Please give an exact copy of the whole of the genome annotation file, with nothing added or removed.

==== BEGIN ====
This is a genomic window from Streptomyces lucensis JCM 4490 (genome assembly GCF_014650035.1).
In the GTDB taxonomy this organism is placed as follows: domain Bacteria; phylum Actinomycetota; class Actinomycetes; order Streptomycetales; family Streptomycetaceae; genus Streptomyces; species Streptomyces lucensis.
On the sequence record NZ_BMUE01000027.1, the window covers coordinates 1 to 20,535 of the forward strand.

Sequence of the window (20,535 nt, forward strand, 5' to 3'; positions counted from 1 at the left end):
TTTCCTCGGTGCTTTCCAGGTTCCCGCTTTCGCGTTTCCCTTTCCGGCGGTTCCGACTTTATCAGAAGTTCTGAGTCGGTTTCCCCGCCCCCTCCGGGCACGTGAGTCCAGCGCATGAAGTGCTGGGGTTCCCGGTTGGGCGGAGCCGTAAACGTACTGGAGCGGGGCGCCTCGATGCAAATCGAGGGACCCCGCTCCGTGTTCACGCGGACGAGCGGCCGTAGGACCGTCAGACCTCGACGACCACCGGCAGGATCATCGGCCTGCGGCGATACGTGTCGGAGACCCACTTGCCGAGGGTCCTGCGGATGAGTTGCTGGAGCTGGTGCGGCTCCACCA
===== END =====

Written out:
This is a genomic window from Streptomyces lucensis JCM 4490 (genome assembly GCF_014650035.1).
In the GTDB taxonomy this organism is placed as follows: domain Bacteria; phylum Actinomycetota; class Actinomycetes; order Streptomycetales; family Streptomycetaceae; genus Streptomyces; species Streptomyces lucensis.
On the sequence record NZ_BMUE01000027.1, the window covers coordinates 1 to 20,535 of the forward strand.

Sequence of the window (20,535 nt, forward strand, 5' to 3'; positions counted from 1 at the left end):
TTTCCTCGGTGCTTTCCAGGTTCCCGCTTTCGCGTTTCCCTTTCCGGCGGTTCCGACTTTATCAGAAGTTCTGAGTCGGTTTCCCCGCCCCCTCCGGGCACGTGAGTCCAGCGCATGAAGTGCTGGGGTTCCCGGTTGGGCGGAGCCGTAAACGTACTGGAGCGGGGCGCCTCGATGCAAATCGAGGGACCCCGCTCCGTGTTCACGCGGACGAGCGGCCGTAGGACCGTCAGACCTCGACGACCACCGGCAGGATCATCGGCCTGCGGCGATACGTGTCGGAGACCCACTTGCCGAGGGTCCTGCGGATGAGTTGCTGGAGCTGGTGCGGCTCCACCA